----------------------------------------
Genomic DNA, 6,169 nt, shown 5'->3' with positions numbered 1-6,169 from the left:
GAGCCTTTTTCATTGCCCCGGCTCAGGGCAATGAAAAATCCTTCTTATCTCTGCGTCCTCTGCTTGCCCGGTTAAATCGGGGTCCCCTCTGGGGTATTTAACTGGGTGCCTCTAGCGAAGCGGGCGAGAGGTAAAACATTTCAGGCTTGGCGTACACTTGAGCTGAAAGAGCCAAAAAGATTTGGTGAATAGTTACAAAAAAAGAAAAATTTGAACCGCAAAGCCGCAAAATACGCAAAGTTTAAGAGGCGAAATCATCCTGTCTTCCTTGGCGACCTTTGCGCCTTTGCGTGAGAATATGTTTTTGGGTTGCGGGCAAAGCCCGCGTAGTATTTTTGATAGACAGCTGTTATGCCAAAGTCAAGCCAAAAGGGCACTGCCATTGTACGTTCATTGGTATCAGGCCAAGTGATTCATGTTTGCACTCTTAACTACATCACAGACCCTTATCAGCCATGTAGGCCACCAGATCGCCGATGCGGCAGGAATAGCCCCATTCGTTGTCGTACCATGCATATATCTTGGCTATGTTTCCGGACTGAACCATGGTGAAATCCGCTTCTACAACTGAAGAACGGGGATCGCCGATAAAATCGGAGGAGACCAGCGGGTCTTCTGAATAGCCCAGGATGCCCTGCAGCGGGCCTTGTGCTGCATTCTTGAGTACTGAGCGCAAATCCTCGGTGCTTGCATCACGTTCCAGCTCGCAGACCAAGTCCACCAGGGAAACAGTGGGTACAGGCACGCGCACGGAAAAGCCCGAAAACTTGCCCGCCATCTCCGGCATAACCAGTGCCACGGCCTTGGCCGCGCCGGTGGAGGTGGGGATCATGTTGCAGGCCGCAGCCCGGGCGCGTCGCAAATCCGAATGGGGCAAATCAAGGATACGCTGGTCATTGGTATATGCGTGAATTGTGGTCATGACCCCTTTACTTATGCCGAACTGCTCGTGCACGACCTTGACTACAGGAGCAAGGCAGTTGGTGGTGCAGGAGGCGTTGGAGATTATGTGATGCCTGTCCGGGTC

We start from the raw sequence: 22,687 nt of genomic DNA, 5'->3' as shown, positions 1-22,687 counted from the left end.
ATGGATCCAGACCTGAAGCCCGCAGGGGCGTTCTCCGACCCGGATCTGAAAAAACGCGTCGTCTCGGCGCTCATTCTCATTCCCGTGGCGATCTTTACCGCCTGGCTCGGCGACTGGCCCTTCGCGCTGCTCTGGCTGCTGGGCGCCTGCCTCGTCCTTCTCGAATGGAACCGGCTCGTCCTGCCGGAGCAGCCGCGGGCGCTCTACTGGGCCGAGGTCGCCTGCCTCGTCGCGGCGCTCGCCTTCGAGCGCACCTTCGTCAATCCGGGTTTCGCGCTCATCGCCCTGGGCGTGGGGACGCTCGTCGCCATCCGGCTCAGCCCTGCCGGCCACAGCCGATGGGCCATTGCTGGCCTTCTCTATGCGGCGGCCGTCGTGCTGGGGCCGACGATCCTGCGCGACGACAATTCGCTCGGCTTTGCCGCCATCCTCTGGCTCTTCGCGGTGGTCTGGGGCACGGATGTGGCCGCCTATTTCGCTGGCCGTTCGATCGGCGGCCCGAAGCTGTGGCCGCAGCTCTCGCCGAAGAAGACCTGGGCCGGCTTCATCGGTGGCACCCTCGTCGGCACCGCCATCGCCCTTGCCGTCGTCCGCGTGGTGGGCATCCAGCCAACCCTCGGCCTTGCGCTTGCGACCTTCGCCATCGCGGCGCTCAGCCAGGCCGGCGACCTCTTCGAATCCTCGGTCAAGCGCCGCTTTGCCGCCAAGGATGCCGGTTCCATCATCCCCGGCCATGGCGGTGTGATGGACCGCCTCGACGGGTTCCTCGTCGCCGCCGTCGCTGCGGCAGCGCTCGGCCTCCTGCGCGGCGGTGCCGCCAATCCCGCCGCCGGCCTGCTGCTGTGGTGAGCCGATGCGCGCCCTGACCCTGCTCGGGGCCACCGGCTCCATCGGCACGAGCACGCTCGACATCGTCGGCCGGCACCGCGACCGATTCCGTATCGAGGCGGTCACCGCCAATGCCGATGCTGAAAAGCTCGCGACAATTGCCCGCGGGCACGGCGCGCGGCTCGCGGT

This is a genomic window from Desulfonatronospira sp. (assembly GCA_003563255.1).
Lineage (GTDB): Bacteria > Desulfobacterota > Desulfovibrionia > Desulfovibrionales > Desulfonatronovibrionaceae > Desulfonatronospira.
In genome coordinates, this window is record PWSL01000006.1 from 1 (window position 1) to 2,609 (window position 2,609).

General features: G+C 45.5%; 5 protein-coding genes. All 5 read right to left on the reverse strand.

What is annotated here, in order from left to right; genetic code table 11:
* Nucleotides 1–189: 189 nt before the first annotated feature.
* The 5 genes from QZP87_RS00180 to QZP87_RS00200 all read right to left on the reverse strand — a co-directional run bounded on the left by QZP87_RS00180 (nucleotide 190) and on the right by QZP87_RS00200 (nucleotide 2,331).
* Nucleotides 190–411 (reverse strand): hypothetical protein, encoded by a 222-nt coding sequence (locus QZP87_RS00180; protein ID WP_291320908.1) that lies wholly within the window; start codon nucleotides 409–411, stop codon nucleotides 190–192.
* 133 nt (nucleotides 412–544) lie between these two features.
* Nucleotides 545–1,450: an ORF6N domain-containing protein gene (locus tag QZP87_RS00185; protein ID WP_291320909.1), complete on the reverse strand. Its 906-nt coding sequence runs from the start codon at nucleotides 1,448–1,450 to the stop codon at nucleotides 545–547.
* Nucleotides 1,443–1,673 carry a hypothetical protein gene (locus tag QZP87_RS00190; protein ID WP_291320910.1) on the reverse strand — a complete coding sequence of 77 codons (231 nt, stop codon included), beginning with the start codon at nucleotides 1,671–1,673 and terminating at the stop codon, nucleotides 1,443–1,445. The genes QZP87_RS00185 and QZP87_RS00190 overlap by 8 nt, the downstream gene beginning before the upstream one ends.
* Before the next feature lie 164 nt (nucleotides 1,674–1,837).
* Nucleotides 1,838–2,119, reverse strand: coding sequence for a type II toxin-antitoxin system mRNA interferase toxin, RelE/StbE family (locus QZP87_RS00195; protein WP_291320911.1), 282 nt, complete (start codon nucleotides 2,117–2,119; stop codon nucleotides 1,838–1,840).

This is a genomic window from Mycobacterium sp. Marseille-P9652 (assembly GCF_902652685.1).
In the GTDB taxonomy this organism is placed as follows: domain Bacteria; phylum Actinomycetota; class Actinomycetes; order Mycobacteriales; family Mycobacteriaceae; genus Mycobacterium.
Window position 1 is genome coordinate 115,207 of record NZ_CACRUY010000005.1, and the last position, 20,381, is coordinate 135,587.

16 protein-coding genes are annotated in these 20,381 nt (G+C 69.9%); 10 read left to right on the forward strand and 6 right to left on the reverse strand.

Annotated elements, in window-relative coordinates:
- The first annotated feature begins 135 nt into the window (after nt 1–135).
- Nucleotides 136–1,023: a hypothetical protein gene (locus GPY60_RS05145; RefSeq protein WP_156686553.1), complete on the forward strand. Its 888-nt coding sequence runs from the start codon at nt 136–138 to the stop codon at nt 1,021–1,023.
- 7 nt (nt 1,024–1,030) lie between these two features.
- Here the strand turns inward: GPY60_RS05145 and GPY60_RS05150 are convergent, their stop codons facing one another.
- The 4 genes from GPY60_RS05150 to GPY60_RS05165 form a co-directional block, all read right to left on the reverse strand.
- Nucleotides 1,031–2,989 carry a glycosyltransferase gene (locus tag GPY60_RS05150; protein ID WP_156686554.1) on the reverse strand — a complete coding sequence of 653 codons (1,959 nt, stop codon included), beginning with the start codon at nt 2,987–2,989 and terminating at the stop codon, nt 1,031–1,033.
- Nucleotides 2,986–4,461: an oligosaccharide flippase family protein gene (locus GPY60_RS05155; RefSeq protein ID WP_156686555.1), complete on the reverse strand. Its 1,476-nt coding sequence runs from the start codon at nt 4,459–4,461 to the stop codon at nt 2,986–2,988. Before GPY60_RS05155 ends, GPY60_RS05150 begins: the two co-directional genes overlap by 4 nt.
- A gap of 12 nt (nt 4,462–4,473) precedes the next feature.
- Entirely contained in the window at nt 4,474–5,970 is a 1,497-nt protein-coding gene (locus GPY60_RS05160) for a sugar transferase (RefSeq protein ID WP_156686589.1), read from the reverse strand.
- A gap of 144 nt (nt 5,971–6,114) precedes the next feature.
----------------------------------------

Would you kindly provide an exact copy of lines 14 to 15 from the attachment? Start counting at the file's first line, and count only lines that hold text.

* Nucleotides 545–1,450: an ORF6N domain-containing protein gene (locus tag QZP87_RS00185; protein ID WP_291320909.1), complete on the reverse strand. Its 906-nt coding sequence runs from the start codon at nucleotides 1,448–1,450 to the stop codon at nucleotides 545–547.
* Nucleotides 1,443–1,673 carry a hypothetical protein gene (locus tag QZP87_RS00190; protein ID WP_291320910.1) on the reverse strand — a complete coding sequence of 77 codons (231 nt, stop codon included), beginning with the start codon at nucleotides 1,671–1,673 and terminating at the stop codon, nucleotides 1,443–1,445. The genes QZP87_RS00185 and QZP87_RS00190 overlap by 8 nt, the downstream gene beginning before the upstream one ends.